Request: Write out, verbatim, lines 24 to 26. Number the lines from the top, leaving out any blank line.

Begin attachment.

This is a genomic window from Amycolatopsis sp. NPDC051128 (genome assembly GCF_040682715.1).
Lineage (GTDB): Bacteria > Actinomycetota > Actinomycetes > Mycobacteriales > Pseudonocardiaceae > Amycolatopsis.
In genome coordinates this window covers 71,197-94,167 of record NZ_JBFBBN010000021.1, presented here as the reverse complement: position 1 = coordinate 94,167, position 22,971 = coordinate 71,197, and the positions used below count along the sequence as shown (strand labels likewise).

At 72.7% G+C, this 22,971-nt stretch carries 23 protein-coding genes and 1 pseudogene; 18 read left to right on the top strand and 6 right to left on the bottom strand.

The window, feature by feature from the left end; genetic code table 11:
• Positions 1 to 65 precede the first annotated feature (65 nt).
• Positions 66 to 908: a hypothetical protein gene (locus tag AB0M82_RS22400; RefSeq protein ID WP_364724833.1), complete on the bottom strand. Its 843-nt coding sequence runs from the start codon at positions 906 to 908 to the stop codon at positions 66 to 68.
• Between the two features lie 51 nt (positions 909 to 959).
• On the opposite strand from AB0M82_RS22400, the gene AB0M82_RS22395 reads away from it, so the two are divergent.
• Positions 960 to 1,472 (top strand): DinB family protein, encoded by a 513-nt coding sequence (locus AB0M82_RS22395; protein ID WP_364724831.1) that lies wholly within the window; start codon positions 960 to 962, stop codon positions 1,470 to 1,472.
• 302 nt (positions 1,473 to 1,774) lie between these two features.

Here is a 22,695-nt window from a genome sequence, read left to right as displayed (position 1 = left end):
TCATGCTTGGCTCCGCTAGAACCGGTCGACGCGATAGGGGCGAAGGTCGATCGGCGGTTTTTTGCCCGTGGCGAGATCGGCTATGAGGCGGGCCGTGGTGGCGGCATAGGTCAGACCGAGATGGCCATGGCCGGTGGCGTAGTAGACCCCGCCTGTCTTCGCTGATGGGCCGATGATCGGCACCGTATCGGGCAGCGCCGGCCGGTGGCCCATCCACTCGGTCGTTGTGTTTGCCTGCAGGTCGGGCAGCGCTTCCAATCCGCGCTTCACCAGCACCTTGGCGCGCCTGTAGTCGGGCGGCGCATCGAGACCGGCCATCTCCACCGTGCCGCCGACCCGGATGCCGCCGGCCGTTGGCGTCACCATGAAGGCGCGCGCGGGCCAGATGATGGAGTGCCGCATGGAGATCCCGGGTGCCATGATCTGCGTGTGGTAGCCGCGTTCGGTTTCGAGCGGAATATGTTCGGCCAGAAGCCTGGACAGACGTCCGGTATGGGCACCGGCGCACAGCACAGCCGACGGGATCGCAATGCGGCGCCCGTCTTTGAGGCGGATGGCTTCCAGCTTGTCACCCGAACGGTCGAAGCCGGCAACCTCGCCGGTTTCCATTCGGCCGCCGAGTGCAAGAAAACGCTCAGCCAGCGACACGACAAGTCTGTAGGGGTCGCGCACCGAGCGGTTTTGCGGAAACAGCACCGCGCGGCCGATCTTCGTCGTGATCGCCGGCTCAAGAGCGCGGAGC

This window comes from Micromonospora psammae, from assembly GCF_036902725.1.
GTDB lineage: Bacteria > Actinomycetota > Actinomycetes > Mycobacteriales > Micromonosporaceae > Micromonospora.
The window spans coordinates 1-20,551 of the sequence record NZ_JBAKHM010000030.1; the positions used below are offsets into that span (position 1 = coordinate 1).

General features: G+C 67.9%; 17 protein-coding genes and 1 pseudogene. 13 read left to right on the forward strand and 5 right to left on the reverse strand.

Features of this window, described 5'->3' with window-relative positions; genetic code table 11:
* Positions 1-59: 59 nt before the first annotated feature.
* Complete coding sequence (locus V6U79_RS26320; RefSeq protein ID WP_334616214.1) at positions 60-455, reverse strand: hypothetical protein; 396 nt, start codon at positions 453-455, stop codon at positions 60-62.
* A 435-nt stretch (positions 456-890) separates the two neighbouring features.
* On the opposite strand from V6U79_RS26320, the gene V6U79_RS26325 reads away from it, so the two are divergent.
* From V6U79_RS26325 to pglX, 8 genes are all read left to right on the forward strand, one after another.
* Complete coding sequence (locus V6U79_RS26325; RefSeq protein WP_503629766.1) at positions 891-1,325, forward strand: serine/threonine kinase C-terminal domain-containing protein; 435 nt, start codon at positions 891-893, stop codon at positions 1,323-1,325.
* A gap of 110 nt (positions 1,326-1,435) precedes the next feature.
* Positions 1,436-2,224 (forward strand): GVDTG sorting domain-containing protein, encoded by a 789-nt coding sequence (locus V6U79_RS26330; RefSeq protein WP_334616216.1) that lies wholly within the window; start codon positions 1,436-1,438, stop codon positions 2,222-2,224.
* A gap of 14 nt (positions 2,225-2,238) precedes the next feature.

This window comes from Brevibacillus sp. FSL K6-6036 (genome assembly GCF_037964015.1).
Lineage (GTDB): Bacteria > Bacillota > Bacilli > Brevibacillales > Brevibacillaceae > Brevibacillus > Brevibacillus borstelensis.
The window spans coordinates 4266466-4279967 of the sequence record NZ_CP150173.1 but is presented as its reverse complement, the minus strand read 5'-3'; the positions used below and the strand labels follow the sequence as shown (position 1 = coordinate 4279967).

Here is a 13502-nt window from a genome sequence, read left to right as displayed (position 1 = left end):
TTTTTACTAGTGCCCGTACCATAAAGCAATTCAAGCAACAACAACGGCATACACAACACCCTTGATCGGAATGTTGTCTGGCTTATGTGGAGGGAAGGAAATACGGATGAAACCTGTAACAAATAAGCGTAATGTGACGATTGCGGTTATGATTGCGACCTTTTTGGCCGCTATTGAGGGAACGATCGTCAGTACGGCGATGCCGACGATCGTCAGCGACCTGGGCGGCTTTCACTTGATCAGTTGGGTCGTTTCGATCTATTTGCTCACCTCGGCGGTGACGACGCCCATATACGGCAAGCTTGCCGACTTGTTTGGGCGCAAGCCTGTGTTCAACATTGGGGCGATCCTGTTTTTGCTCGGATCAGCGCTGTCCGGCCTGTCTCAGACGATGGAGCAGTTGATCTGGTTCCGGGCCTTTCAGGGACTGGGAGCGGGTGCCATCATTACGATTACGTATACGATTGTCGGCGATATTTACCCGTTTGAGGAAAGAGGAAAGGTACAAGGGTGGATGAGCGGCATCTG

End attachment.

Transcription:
* Complete coding sequence (locus V6U79_RS26325; RefSeq protein WP_503629766.1) at positions 891-1,325, forward strand: serine/threonine kinase C-terminal domain-containing protein; 435 nt, start codon at positions 891-893, stop codon at positions 1,323-1,325.
* A gap of 110 nt (positions 1,326-1,435) precedes the next feature.
* Positions 1,436-2,224 (forward strand): GVDTG sorting domain-containing protein, encoded by a 789-nt coding sequence (locus V6U79_RS26330; RefSeq protein WP_334616216.1) that lies wholly within the window; start codon positions 1,436-1,438, stop codon positions 2,222-2,224.